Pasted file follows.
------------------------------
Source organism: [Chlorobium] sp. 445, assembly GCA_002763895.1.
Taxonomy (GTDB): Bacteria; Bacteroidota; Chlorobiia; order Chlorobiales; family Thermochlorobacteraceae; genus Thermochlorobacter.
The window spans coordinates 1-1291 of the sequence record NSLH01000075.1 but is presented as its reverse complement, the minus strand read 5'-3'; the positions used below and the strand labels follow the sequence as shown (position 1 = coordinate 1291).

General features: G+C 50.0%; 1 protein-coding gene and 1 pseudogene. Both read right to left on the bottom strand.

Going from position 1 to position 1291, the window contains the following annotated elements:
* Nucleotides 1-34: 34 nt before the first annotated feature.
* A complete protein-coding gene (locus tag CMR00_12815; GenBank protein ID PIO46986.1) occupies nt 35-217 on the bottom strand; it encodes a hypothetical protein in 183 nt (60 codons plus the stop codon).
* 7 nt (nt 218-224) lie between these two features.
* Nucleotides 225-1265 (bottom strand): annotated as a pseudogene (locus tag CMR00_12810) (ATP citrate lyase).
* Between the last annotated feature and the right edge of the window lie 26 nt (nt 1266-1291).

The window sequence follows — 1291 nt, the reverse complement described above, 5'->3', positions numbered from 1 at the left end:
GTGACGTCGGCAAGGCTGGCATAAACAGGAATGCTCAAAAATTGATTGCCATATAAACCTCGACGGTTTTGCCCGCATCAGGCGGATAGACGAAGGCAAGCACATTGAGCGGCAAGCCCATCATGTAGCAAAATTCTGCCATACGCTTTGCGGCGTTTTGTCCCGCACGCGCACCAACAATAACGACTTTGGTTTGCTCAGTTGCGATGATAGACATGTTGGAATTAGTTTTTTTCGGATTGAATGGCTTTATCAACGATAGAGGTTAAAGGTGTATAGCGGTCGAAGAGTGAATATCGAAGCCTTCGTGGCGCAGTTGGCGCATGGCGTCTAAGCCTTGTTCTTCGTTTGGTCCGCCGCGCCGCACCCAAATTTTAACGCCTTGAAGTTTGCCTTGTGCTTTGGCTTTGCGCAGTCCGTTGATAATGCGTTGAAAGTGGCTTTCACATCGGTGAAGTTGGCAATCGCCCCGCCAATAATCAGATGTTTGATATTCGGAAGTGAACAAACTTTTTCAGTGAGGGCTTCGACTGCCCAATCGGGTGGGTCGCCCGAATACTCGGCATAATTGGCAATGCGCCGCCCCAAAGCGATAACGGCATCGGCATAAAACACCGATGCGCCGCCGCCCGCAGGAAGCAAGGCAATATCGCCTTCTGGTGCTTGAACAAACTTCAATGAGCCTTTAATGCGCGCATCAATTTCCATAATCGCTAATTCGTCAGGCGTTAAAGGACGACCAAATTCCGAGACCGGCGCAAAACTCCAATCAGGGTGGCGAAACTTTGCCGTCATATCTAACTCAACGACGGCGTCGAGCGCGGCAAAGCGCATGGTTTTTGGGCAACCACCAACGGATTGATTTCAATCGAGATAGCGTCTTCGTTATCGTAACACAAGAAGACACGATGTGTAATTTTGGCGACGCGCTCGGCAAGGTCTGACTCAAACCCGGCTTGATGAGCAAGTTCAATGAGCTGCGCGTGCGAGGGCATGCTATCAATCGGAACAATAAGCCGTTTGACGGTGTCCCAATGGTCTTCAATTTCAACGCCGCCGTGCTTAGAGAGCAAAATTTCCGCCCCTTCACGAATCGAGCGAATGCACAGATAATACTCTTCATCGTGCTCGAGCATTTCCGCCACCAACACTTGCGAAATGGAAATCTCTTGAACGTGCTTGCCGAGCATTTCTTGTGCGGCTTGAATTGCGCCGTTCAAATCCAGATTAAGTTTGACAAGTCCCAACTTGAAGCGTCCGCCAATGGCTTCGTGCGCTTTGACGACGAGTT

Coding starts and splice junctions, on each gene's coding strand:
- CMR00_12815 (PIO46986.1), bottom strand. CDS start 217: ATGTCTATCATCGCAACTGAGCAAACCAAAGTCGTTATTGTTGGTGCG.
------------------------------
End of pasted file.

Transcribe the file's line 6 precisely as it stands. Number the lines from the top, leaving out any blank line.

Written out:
* Nucleotides 1-34: 34 nt before the first annotated feature.